newsId: 9E3A6929-D3B0-EDDC-8DE80361206F2370
Title: Providing Access to the Arts
Author: Abbey Becker
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Abstract: Alumna Brooke Kidd founded Joe’s Movement Emporium, a community-based performing arts center.
Topic: Arts
Publication Date: 04/21/2014
Content:

When Brooke Kidd’s friends mentioned they needed a dance space to rehearse, she answered the call. Kidd, who graduated from AU with two bachelor’s degrees in ’91—international relations and an individualized degree from the College of Arts and Sciences combining dance and African studies—and a master’s degree in dance in ’98, founded Joe’s Movement Emporium as a response to a community need.  

With some experience working for nonprofits and a desire to start a community-based performing arts center strong in dance, Kidd launched Joe’s in 1995. She chose the community of Mt. Rainier, a small community on the border of Washington, D.C., in Prince George’s County, Maryland, as the home base for Joe’s due to its need for arts education. “I intentionally chose a community near D.C. that had problems with access to the arts,” she says.  

Kidd came up with an idea for a space like Joe’s after traveling as an undergraduate to Cameroon, where she saw examples of performing arts centers that were more “open-door-oriented” than a large facility. She enrolled in the master’s program for dance to further develop her ideas about dance education, especially teaching it in a community setting. She managed a teaching contract as a graduate student staffer for a year that hosted arts classes in 15 different D.C. public housing communities.

Now in its 18th year, the nonprofit performing arts center provides education, production, and artists’ services for a collective of 24 professional artist groups. “We’re a business environment for arts companies, where they can retain their original identities and share space,” says Kidd.  

Joe’s started in a single, vacant storefront. Between 1997 and 2006, the organization expanded to three storefronts on 34th Street in Mt. Rainier. In 2007, Joe’s relocated to a renovated space in a vacant 20,000-square-foot facility around the corner. The $3.2 million capital project funded three new studios, a large lobby and theater, an arts education center, and five individually leased artist studios. 

While Joe’s has grown exponentially since its inception, initially Kidd wasn’t sure how the organization would fare. “When you open something like this, you don’t know what to expect,” she says. “It’s an evolving experience.”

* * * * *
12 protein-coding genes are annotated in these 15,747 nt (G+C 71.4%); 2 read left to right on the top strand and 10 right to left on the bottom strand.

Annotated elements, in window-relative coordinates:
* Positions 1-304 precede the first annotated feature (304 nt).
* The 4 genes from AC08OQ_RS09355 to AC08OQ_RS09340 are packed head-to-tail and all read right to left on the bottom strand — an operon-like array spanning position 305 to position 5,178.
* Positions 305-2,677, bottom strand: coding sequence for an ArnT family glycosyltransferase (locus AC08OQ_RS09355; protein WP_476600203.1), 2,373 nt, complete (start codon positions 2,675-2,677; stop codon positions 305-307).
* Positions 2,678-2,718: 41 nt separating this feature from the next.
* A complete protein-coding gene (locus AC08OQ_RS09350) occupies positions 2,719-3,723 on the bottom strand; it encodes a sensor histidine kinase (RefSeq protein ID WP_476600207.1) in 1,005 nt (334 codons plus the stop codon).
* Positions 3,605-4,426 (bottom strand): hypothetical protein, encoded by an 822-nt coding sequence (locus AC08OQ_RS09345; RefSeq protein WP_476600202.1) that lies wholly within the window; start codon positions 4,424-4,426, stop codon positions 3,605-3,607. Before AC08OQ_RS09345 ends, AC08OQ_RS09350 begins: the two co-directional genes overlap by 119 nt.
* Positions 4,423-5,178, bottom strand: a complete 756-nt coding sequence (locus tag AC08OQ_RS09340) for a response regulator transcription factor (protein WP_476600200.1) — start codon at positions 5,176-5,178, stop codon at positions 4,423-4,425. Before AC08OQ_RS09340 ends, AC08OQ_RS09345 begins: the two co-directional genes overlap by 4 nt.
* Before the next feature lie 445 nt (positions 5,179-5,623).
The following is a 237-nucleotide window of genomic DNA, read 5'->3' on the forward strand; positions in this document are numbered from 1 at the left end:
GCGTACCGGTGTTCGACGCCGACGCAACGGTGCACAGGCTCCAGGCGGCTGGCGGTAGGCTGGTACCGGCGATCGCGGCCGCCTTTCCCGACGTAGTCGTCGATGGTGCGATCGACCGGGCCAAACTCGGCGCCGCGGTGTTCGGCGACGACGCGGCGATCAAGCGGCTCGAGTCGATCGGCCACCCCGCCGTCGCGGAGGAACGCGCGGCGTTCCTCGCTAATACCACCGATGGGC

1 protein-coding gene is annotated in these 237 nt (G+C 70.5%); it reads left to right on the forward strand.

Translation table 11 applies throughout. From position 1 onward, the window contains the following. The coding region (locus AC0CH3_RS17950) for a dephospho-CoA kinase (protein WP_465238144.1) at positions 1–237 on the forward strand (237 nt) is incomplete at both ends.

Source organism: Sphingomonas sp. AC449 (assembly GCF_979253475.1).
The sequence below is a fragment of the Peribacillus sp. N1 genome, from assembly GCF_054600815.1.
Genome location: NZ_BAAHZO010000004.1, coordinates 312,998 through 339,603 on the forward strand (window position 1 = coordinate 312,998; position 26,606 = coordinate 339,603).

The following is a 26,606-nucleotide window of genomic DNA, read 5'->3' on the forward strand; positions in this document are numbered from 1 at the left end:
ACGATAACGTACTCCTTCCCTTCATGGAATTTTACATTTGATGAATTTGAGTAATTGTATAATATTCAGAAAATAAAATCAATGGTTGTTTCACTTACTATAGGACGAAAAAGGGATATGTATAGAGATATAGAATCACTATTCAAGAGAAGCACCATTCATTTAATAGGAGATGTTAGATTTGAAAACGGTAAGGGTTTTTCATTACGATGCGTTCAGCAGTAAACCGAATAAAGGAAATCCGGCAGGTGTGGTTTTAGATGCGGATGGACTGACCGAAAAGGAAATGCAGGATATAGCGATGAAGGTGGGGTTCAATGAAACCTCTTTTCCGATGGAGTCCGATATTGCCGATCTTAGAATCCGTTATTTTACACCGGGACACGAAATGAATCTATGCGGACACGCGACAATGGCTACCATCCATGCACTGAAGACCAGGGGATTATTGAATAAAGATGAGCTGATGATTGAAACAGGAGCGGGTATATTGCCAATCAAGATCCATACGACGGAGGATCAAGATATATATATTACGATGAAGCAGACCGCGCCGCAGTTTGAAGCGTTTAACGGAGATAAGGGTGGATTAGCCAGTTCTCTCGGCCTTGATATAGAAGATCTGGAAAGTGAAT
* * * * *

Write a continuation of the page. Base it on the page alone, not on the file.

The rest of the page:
The organization offers year-round arts education programs, in addition to rehearsal space, performances, and events of all kinds. “We added an afterschool program in response to the community’s request,” she says. “This part of the county was lacking out-of-school services for elementary and middle school kids.” 

Many of the programs at Joe’s center around movement, which Kidd considers an essential part of human development. “People feel so good after moving,” she says. “In particular, when working with special populations, you can see the impact even more clearly. Dance and dance-related arts are lifestyles that people can adopt for the long-term; fitness tends to be more sporadic.” 

In addition to working with children, Joe’s provides dance classes to disabled adults who lead a sedentary life. “With regular movement, their independence and capacity just blossom,” Kidd says.

Kidd believes in the equalizing power of dance. “It creates social structures of inclusion that really balance everything. There’s no hierarchy in dance,” she says. 

That idea can be applied to those who don’t consider themselves particularly coordinated. “There’s an old African proverb,” she says. “‘If you can talk, you can sing; if you can walk, you can dance.’”

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Title: Merging Theatre and International Relations
Author: Abbey Becker
Subtitle:
Abstract: Jeff Gan ’14 finds his sweet spot at the junction of theatre and international relations.
Topic: Arts
Publication Date: 04/07/2014
Content:

When Jeff Gan arrived at AU, he declared a major in international relations in the School of International Studies. Like many of his fellow students, he wanted to work at the State Department and join the Foreign Service. But then he caught a bug that altered his path.